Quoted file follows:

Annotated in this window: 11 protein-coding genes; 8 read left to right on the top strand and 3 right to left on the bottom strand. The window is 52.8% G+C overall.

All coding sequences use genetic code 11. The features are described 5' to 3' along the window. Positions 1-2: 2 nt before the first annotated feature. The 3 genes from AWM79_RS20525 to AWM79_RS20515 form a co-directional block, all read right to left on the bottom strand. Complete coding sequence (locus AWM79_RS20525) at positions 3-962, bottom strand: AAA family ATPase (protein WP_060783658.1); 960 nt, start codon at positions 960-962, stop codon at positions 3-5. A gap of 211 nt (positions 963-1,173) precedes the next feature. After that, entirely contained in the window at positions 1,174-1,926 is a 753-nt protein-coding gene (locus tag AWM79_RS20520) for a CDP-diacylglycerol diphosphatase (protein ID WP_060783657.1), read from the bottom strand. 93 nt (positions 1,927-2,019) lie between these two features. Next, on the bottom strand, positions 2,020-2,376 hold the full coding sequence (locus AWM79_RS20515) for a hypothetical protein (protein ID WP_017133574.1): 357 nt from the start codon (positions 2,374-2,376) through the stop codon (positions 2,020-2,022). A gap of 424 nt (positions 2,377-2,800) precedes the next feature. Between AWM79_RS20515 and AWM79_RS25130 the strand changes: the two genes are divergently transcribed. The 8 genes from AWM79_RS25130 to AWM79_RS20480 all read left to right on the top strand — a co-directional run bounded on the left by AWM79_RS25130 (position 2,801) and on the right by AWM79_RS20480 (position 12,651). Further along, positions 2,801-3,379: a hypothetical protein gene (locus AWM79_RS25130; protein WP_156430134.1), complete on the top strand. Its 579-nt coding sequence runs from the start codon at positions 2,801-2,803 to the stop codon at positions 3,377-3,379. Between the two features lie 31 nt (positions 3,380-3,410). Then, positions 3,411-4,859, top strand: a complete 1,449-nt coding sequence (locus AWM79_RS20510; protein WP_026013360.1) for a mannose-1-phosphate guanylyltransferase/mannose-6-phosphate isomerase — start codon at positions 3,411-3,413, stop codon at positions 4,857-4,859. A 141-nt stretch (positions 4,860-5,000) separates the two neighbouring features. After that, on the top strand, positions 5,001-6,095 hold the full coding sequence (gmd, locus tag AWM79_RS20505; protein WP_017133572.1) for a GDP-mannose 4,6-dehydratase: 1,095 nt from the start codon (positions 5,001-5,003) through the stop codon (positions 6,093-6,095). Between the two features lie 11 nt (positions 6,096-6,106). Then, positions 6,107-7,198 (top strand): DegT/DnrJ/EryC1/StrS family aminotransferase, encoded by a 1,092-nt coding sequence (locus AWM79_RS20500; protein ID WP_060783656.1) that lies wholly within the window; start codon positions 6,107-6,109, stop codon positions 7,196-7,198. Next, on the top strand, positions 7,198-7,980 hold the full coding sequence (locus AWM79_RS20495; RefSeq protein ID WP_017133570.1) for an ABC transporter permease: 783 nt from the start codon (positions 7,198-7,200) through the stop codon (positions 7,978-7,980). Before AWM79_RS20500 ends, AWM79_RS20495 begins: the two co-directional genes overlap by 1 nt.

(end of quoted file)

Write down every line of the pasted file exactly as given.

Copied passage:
Annotated in this window: 11 protein-coding genes; 8 read left to right on the top strand and 3 right to left on the bottom strand. The window is 52.8% G+C overall.

All coding sequences use genetic code 11. The features are described 5' to 3' along the window. Positions 1-2: 2 nt before the first annotated feature. The 3 genes from AWM79_RS20525 to AWM79_RS20515 form a co-directional block, all read right to left on the bottom strand. Complete coding sequence (locus AWM79_RS20525) at positions 3-962, bottom strand: AAA family ATPase (protein WP_060783658.1); 960 nt, start codon at positions 960-962, stop codon at positions 3-5. A gap of 211 nt (positions 963-1,173) precedes the next feature. After that, entirely contained in the window at positions 1,174-1,926 is a 753-nt protein-coding gene (locus tag AWM79_RS20520) for a CDP-diacylglycerol diphosphatase (protein ID WP_060783657.1), read from the bottom strand. 93 nt (positions 1,927-2,019) lie between these two features. Next, on the bottom strand, positions 2,020-2,376 hold the full coding sequence (locus AWM79_RS20515) for a hypothetical protein (protein ID WP_017133574.1): 357 nt from the start codon (positions 2,374-2,376) through the stop codon (positions 2,020-2,022). A gap of 424 nt (positions 2,377-2,800) precedes the next feature. Between AWM79_RS20515 and AWM79_RS25130 the strand changes: the two genes are divergently transcribed. The 8 genes from AWM79_RS25130 to AWM79_RS20480 all read left to right on the top strand — a co-directional run bounded on the left by AWM79_RS25130 (position 2,801) and on the right by AWM79_RS20480 (position 12,651). Further along, positions 2,801-3,379: a hypothetical protein gene (locus AWM79_RS25130; protein WP_156430134.1), complete on the top strand. Its 579-nt coding sequence runs from the start codon at positions 2,801-2,803 to the stop codon at positions 3,377-3,379. Between the two features lie 31 nt (positions 3,380-3,410). Then, positions 3,411-4,859, top strand: a complete 1,449-nt coding sequence (locus AWM79_RS20510; protein WP_026013360.1) for a mannose-1-phosphate guanylyltransferase/mannose-6-phosphate isomerase — start codon at positions 3,411-3,413, stop codon at positions 4,857-4,859. A 141-nt stretch (positions 4,860-5,000) separates the two neighbouring features. After that, on the top strand, positions 5,001-6,095 hold the full coding sequence (gmd, locus tag AWM79_RS20505; protein WP_017133572.1) for a GDP-mannose 4,6-dehydratase: 1,095 nt from the start codon (positions 5,001-5,003) through the stop codon (positions 6,093-6,095). Between the two features lie 11 nt (positions 6,096-6,106). Then, positions 6,107-7,198 (top strand): DegT/DnrJ/EryC1/StrS family aminotransferase, encoded by a 1,092-nt coding sequence (locus AWM79_RS20500; protein ID WP_060783656.1) that lies wholly within the window; start codon positions 6,107-6,109, stop codon positions 7,196-7,198. Next, on the top strand, positions 7,198-7,980 hold the full coding sequence (locus AWM79_RS20495; RefSeq protein ID WP_017133570.1) for an ABC transporter permease: 783 nt from the start codon (positions 7,198-7,200) through the stop codon (positions 7,978-7,980). Before AWM79_RS20500 ends, AWM79_RS20495 begins: the two co-directional genes overlap by 1 nt.